Sunday, September 07, 2014

Tutorial: Simple Trimmed Dish Towel

I'm a little behind on my Blend Fabrics tutorials, so I thought I'd play catch up on them as soon as I finished testing the Rockstar Bag pattern by Sew Sweetness:


Well, I wrapped that up today and immediately got to work on a 30 minute project; a tutorial for Blend!

When they sent me my shipment of Clementine by Ana Davis, I immediately thought "kitchen project!" At the time, though, we had just moved into our apartment and I wasn't ready to determine what I was going to want or need in my kitchen.  All of our belongings are still in storage and we're basically living with borrowed and/or Dollar Store necessities to get us by until we get it back.

Well, one day, while walking past the kitchen towel display at Target, I had an epiphany. Dish towels! That's it! I would turn my stack of Clementine into dish towels! So, I grabbed a package of flour sack towels and went on my merry way. 

I love these towels in particular because they are large, absorbent and thin. Plus, a pack of four is less than five bucks. Perfect! 

{a close up, so you know what you're looking for}

Because there are four towels and a big beautiful stack of fabrics, I thought I'd split the package deal up and give you three mini tutorials throughout the week. By the time you're done, you'll have the perfect house warming gift! (Or Christmas, or New Year's or wedding present or whatever.) I'll have one towel left over, won't I? Well you know what that means! Giveaway! I'll do a giveaway at the end for the extra towel and the remaining scraps/fabric. That's a good plan, huh?

First things first, you will need a towel, 1/3-1/2 yard (depending on the accuracy of the cut) quilters cotton weight fabric, thread etc etc.

Iron the towel, making sure to straighten the edges as best you can.

Measure the sides of your towel:
{towel pictured folded in half}

My towel was about 30"x32". Now you have to do a little math. 30"x2 sides=60". 32"x2 sides=64". 60"+64"=124" total. Now, divide your total by the fabric width: 44" goes into 124" approximately 2.8 times, which is basically three times. Now I know I have to cut three strips.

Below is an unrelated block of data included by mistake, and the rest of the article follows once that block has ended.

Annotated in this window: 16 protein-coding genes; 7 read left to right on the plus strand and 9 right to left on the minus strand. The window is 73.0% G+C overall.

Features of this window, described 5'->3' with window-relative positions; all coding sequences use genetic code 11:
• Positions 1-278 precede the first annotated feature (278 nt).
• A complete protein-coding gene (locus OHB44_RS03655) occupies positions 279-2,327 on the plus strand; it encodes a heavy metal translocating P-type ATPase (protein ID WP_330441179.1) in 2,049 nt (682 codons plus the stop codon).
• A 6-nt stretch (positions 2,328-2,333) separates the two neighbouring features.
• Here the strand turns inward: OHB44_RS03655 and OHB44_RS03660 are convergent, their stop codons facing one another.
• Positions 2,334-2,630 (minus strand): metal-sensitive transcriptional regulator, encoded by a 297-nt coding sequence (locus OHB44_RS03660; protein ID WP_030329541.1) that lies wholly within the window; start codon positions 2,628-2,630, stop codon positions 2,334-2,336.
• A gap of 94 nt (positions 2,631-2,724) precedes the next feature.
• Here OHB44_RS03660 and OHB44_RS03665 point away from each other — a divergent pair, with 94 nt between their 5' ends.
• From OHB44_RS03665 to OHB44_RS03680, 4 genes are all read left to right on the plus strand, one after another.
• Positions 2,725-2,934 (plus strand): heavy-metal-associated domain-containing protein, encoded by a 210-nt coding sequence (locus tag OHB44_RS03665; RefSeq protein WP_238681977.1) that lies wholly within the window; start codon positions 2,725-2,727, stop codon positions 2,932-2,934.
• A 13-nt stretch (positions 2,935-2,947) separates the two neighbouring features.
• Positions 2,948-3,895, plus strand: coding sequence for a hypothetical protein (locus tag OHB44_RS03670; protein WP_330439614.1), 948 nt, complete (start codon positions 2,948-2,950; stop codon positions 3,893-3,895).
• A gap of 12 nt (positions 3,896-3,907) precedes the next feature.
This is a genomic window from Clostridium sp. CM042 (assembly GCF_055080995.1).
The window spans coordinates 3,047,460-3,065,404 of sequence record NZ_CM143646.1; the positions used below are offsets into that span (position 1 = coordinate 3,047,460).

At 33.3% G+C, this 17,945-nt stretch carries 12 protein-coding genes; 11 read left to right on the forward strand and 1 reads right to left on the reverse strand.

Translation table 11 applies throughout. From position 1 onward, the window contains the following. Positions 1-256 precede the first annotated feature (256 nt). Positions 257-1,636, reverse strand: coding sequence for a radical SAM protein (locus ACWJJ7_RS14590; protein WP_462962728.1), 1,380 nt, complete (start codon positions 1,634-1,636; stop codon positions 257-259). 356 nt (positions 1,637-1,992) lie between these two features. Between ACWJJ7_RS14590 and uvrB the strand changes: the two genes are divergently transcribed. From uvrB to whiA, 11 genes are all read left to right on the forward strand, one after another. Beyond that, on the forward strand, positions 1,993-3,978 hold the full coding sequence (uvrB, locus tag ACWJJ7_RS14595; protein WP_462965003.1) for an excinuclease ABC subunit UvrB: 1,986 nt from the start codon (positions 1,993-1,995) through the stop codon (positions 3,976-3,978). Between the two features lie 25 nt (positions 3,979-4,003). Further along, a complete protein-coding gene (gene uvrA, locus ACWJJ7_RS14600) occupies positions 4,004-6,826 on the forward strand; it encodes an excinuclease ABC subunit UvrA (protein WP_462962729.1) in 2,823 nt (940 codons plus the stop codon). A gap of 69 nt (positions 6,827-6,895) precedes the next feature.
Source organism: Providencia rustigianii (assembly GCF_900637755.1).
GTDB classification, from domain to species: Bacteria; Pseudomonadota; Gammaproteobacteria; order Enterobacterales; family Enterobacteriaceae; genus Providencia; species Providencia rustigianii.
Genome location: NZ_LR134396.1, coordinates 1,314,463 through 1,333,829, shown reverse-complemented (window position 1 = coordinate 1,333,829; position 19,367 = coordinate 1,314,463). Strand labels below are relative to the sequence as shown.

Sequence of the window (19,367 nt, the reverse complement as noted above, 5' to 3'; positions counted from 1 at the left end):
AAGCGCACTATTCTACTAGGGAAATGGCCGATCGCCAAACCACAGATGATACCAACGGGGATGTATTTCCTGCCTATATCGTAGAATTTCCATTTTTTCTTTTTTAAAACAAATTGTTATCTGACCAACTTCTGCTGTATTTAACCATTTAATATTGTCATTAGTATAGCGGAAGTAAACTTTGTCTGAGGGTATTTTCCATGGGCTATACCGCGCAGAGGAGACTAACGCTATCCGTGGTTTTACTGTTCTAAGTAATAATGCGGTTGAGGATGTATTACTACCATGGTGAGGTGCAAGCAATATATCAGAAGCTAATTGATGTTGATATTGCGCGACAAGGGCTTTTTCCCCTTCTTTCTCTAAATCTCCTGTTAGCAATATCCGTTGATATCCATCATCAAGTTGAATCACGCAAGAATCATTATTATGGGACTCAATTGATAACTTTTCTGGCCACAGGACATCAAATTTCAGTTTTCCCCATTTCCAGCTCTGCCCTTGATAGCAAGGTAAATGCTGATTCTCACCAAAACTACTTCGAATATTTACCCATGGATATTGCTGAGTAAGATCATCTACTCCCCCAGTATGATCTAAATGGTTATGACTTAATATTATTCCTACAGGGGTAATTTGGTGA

Next, measure the existing hem on your towel. For mine, it was about 3/4".

I wanted to make sure I covered the existing hem completely so I rounded this measurement up to 1" and multiplied by four which gave me 4". 

Remove the tags on the towel, if necessary. Set towel aside while you make the binding.

Stitch your binding end-to-end-to-end; press seams open.
{I borrowed this picture from tomorrow's tutorial}

Fold the binding in half lengthwise, wrong sides together and press.
{center crease}

Fold one long edge to center, wrong sides together, and press.

Fold the other long edge about 1/8" away from center; press.
{I drew a red line on the center crease to make this step easier to see.)

Fold again on the center crease and press. I like to use lots of steam to make it extra crisp.
{this is what your finished binding should look like}

Lay the binding on the table so that the wider side is on the bottom and the narrower side is face up. Open up the binding and lay the edge of the towel right up into the crease. Make sure you get it tucked in there all the way!

Carefully fold the binding over the towel edge and pin. When you get to a corner, pin (or pinch with your fingers) the binding right at the edge of the towel. With your opposite hand, open the binding and fold it back over the new edge of the towel. This step is kind of hard to explain so I took some pictures, of course:
{hopefully that helped!}

Continue pinning and corner-folding until you get to the last little bit. Now, you can do this before you start pinning the binding on or you can do his next step now, before you have finished pinning...

When you have about 8"-10" of binding left, unfold the end and turn one corner down about 1/8" from folded edge and press.

It should look similar to this:

You might have to rearrange your pinning, this angled edge will go over the top of the end of the binding, creating a finished edge. When it's done correctly, it'll look like this:

Now, stitch the binding down, all the way around, about 1/8" from edge of binding.

There's no need to backstitch if you don't want. When you get around to the starting point, just run over your existing stitches by five or six stitches to secure your stitching. (Should I say stitch, stitching or stitches one more time before continuing? Stitch! Hahaha)

Now, give the binding one last final press to set the stitches (HAHAHAHAAAA) and you're all done! Fast and easy.

{this is also a good technique for adding premade binding to one yard lengths of flannel or fleece for a quick baby or pet blanket}

Come back tomorrow, I'll be showing you how to make a triple ruffled towel. I bet you can't wait!

Happy sewing!

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